If someone sends me a request, I tell them politely "I'm sorry, but it's my policy to not accept friend requests on Facebook for anyone I work with." This hasn't caused me any issues yet; people understand and accept it.

Doing this saves me the trouble of:

  • Worrying about Facebook changing privacy settings;
  • Having to maintain a "restricted" list;
  • Having to explain to people why they're on a restricted list/why they rarely see anything from me (if they figure it out);
  • Dealing with the minefield of "but you added <person X>, why not me?";
  • Accidental over-sharing, possibly at the hands of a previously-unknown mutual friend.
  • 5
    This is an extremely common, fair and wise policy, which I also adhere to. One exception: I have added (selected) colleagues when they have gone to work in other countries, and been unfriended when they returned to this country. And a personal friend actually unfriended me when he found out I had his boss as a facebook friend (and told me what he'd done afterwards.) This all just seems like common sense to me. Professional contacts should be on linked in (if you have it), not facebook. Commented Jun 5, 2014 at 8:35
  • I frequently friend people on Facebook right after one or the other of us leaves the company we had previously both worked for. Commented Aug 15, 2016 at 22:45

I’ve been asked several times for my Facebook username and/or have been friend requested and I don’t want to sound rude by telling them that I don’t want to add them as friends.

Easy. Just add them as friends to a “Restricted” list as explained here:

When you add someone to your Restricted list, they'll only be able to see your Public content or posts that you tag them in. So if you put your boss on your Restricted list, post a photo and choose Friends as the audience, your boss (and anyone else on Restricted) won’t see that photo. However, if you add a tag of your boss to the photo, we’ll let them know they’re in it and they’ll be able to see the photo. If someone else tries to tag your boss in one of your photos, you’ll get to approve this tag from your pending posts.

More step-by-step details can be found in this article.

That said, adding them to a “Restricted” list might not end the issue when folks realize they do not have access to the full “you” on Facebook. If that’s the case, then there’s no other choice than to just nip the issue in the bud & be honest.

Perhaps just let some co-workers you have a some kind of friendship with be Facebook friends with you & ignore the rest? Your call. But perhaps it’s better to be honest for now than to dance around the issue & let it fester.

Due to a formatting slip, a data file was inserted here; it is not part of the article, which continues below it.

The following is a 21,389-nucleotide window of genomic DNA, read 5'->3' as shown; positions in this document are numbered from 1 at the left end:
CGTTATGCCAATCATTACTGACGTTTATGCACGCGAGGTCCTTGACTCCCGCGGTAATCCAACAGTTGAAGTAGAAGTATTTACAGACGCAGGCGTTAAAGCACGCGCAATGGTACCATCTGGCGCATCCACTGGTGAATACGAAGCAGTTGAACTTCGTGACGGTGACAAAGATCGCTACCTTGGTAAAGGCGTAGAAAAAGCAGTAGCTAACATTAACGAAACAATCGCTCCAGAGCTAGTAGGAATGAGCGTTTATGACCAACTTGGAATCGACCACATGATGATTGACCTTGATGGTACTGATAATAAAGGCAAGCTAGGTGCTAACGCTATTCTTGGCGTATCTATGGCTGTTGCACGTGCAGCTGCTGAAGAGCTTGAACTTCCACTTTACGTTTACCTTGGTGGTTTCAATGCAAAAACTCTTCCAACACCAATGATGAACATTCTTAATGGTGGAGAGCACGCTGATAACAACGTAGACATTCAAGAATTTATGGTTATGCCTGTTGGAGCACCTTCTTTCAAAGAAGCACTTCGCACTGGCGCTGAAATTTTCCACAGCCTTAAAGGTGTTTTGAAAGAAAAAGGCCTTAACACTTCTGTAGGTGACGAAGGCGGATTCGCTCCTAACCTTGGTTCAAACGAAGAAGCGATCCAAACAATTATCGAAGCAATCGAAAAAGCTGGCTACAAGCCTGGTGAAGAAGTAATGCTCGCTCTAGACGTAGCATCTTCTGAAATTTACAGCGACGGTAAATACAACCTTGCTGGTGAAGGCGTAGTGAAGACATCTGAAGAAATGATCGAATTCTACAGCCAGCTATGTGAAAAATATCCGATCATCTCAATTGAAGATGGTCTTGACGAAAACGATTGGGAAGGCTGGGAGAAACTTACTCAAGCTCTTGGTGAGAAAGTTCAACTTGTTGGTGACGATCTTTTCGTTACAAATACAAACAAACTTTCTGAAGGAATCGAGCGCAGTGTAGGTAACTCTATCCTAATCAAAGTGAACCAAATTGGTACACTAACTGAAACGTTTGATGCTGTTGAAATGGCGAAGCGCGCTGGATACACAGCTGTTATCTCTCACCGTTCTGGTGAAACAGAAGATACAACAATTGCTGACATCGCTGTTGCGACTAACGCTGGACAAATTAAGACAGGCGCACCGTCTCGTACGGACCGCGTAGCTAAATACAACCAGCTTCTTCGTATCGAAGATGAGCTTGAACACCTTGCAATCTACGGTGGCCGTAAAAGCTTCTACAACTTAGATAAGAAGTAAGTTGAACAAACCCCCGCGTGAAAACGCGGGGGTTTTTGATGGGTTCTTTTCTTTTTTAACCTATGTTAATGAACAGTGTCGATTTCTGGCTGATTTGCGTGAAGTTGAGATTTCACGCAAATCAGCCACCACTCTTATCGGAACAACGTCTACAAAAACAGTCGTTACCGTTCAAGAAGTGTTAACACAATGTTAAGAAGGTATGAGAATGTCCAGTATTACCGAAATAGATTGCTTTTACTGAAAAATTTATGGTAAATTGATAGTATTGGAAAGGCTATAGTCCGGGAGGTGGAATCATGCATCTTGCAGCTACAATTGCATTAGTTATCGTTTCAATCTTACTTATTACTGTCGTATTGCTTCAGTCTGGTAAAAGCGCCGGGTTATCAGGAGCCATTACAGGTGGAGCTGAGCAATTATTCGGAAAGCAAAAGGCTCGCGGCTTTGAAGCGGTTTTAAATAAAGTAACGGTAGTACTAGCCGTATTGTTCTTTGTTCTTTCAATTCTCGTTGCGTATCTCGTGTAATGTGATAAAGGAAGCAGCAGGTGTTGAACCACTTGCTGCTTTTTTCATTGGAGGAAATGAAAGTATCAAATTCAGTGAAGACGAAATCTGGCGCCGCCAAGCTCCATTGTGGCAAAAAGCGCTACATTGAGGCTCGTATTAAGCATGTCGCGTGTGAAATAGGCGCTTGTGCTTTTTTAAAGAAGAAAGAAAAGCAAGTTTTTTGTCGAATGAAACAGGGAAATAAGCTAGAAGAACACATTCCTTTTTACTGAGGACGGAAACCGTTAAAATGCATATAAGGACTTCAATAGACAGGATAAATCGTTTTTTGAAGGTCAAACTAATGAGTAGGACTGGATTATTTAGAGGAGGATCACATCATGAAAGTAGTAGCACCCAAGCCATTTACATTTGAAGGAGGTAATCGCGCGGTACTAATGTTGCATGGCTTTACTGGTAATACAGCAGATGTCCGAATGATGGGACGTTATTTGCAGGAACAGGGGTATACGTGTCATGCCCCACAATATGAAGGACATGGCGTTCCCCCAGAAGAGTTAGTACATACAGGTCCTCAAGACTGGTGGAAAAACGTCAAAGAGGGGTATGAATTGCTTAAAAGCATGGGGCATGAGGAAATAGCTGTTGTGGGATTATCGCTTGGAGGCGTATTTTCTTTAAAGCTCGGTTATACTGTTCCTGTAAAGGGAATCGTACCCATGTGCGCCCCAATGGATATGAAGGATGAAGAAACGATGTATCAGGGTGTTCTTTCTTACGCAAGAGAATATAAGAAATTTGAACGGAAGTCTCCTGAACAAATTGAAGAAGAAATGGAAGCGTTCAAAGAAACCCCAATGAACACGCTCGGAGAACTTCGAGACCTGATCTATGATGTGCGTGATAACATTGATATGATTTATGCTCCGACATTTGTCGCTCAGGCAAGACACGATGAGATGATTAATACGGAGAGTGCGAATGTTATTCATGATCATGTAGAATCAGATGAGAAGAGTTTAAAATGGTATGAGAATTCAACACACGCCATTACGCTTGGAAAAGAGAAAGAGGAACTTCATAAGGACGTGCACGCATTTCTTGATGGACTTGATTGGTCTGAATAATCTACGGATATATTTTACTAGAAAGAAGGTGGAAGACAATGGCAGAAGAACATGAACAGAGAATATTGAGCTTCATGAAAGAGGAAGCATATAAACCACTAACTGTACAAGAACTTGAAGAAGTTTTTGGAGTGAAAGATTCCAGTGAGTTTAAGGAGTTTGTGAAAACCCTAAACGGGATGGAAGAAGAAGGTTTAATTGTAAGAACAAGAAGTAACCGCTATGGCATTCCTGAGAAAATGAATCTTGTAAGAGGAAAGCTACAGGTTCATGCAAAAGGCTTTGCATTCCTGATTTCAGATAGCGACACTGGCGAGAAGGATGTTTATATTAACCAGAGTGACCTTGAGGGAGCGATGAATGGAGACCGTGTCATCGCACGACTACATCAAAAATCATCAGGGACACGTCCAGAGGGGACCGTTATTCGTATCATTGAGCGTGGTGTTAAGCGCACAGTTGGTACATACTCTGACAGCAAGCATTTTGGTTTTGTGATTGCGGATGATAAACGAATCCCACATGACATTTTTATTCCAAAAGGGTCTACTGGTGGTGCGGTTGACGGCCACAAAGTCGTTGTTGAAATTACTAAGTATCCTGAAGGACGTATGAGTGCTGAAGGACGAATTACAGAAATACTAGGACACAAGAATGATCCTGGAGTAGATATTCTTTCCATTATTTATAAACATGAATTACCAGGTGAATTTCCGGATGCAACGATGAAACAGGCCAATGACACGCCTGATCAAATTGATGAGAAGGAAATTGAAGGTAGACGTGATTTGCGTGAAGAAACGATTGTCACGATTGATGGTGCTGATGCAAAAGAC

• 6
    This sounds like a good solution, but aren't you worried about Facebook changing their privacy settings, which seems to happen at least once a year?
    – Aaronaught
    Commented Jun 7, 2014 at 13:40

I have a pretty large queue of individuals whose request that I friend them on Facebook I have studiously ignored, sometimes for years. And I have done this ignoring without embarrassment either.I don't recall anyone having ever made explicit, repeated requests to me that I friend them on Facebook.

If somebody keeps asking, I keep forgetting :) And I will tell that persistent someone that I make hardly any effort to maintain my Facebook page and that I'll process their request that I friend them "whenever" - There are so many ways of saying "No" without saying "No" :)

Follow-upcomment from Gus "Altough I've done this a couple of times, I believe that I'm avoiding the "sincere" factor that can lead to future misunderstandings or colleagues not being sincere to me as well.."

I am sincere about certain things and diplomatic about others


My policy, when I was on Facebook, was very simple: Friends were just that, friends. I didn't add acquaintances, I didn't add every coworker, I didn't add folks whom I knew by sight but hadn't spent a significant amount of social time with. Period.

You don't have to respond to the request. Just ignore it, and let them deal with it. But you also don't have to feel bad about saying "Thanks, but no; I'm keeping work and personal life separate."

Ditto for any other social medium, unless you're in a situation where you're trying to do business via same... and then I'd suggest a separate account.